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Volume 33 , Issue 4
Fall 2019

Pages 408–412

Acute Rhinosinusitis as an Infrequent Cause of Symptomatic Cluster Headache: Report of Seven Cases

Ferhat Balgetir, MD/Deniz Avcı, MD/Murat Gönen, MD/İrem Taşcı, MD

PMID: 31247057
DOI: 10.11607/ofph.2175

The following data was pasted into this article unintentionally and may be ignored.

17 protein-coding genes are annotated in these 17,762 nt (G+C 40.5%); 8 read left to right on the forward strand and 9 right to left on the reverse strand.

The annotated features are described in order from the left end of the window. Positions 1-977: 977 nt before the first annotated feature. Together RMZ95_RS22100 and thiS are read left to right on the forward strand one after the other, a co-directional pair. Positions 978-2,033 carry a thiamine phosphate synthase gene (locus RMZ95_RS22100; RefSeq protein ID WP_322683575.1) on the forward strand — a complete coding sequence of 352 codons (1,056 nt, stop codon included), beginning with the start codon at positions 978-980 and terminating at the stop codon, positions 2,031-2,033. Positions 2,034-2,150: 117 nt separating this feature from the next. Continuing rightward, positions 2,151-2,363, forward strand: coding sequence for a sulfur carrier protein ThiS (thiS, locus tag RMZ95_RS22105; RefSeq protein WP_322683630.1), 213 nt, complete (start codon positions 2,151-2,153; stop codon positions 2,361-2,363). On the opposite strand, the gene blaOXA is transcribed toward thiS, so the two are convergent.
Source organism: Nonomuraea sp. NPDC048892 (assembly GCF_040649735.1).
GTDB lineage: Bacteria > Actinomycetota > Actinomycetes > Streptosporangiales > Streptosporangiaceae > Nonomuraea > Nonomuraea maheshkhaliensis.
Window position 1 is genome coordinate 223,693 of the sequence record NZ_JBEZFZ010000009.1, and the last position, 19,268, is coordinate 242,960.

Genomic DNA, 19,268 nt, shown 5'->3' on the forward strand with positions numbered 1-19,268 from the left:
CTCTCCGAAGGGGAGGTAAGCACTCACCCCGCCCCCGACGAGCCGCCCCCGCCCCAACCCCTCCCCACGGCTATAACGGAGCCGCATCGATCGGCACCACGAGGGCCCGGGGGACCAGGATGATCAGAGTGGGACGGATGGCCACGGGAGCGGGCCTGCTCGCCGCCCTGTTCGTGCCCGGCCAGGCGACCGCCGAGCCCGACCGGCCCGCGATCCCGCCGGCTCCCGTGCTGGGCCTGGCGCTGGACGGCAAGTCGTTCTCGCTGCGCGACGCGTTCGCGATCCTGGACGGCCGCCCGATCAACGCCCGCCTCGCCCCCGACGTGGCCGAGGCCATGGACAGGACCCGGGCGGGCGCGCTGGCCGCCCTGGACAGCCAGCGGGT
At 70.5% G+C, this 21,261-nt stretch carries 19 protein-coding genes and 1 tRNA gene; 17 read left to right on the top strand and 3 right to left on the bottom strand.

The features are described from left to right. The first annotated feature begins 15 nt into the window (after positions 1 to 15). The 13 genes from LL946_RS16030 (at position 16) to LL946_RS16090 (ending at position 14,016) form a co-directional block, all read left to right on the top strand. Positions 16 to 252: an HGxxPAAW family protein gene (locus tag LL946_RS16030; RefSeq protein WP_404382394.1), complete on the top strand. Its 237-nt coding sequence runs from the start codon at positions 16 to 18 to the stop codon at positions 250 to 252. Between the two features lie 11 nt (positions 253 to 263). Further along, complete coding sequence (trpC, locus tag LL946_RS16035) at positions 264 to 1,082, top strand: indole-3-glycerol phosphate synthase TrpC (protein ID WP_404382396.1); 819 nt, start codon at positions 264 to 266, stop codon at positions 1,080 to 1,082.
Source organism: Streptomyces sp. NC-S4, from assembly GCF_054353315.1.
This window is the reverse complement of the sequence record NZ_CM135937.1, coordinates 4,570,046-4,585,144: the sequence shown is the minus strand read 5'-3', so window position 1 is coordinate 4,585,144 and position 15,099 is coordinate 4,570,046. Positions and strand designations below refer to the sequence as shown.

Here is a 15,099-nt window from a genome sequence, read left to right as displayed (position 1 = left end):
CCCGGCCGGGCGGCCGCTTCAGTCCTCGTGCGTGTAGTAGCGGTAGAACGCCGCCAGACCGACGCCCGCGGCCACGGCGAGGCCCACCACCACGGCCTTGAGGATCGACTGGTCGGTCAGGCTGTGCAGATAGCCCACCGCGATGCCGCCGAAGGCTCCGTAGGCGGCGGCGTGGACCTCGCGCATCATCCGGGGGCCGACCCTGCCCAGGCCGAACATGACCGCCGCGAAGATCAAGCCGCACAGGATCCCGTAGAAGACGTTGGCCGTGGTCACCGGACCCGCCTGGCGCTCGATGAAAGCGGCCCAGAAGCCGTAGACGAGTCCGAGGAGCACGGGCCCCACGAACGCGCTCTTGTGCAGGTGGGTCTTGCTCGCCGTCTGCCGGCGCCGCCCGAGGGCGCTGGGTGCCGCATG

Cluster headache (CH) is a primary headache disorder characterized by unilateral headache attacks lasting 15 to 180 minutes, occurring between two and eight times a day, and accompanied by autonomic symptoms ipsilateral to the pain. However, cases of symptomatic CH that occur secondary to an underlying structural pathology have also been reported in the literature. In this report, seven patients are presented who were admitted with signs of CH and diagnosed with acute rhinosinusitis depending on extensive clinical and radiologic examinations. Symptomatic CH, though rarely reported in the literature compared to CH, should be kept in mind in patients presenting with the first attack of CH. Moreover, in such patients, whether the pain becomes worse when bending forward and becomes sensitive on palpation should be questioned, and a radiologic work-up should be performed to rule out secondary causes such as rhinosinusitis. In the present cases, the resolution of CH attacks with acute sinusitis therapy confirmed the diagnosis.

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